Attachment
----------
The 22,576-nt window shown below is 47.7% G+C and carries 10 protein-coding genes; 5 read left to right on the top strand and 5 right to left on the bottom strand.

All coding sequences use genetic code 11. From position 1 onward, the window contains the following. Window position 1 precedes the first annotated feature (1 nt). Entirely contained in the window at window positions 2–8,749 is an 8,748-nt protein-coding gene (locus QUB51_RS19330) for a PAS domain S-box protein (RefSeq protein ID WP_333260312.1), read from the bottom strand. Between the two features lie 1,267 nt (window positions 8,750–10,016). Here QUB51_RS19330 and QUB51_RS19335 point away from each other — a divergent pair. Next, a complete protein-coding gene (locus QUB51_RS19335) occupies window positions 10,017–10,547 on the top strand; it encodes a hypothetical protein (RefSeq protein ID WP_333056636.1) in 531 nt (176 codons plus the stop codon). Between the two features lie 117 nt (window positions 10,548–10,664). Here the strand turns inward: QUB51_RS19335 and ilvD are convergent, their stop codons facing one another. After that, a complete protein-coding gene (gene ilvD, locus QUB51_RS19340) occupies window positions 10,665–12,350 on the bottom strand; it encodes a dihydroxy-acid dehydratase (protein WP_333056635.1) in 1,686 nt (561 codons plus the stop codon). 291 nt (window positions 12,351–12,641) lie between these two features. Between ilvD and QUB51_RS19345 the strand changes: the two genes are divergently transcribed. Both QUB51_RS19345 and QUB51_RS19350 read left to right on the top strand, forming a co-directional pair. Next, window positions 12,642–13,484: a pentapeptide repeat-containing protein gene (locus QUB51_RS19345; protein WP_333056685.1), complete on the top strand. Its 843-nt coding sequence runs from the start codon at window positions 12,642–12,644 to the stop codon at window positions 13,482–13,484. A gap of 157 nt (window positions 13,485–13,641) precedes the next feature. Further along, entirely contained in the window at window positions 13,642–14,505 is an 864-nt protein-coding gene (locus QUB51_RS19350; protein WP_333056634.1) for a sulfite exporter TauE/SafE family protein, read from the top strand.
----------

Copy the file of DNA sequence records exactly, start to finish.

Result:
The 22,576-nt window shown below is 47.7% G+C and carries 10 protein-coding genes; 5 read left to right on the top strand and 5 right to left on the bottom strand.

All coding sequences use genetic code 11. From position 1 onward, the window contains the following. Window position 1 precedes the first annotated feature (1 nt). Entirely contained in the window at window positions 2–8,749 is an 8,748-nt protein-coding gene (locus QUB51_RS19330) for a PAS domain S-box protein (RefSeq protein ID WP_333260312.1), read from the bottom strand. Between the two features lie 1,267 nt (window positions 8,750–10,016). Here QUB51_RS19330 and QUB51_RS19335 point away from each other — a divergent pair. Next, a complete protein-coding gene (locus QUB51_RS19335) occupies window positions 10,017–10,547 on the top strand; it encodes a hypothetical protein (RefSeq protein ID WP_333056636.1) in 531 nt (176 codons plus the stop codon). Between the two features lie 117 nt (window positions 10,548–10,664). Here the strand turns inward: QUB51_RS19335 and ilvD are convergent, their stop codons facing one another. After that, a complete protein-coding gene (gene ilvD, locus QUB51_RS19340) occupies window positions 10,665–12,350 on the bottom strand; it encodes a dihydroxy-acid dehydratase (protein WP_333056635.1) in 1,686 nt (561 codons plus the stop codon). 291 nt (window positions 12,351–12,641) lie between these two features. Between ilvD and QUB51_RS19345 the strand changes: the two genes are divergently transcribed. Both QUB51_RS19345 and QUB51_RS19350 read left to right on the top strand, forming a co-directional pair. Next, window positions 12,642–13,484: a pentapeptide repeat-containing protein gene (locus QUB51_RS19345; protein WP_333056685.1), complete on the top strand. Its 843-nt coding sequence runs from the start codon at window positions 12,642–12,644 to the stop codon at window positions 13,482–13,484. A gap of 157 nt (window positions 13,485–13,641) precedes the next feature. Further along, entirely contained in the window at window positions 13,642–14,505 is an 864-nt protein-coding gene (locus QUB51_RS19350; protein WP_333056634.1) for a sulfite exporter TauE/SafE family protein, read from the top strand.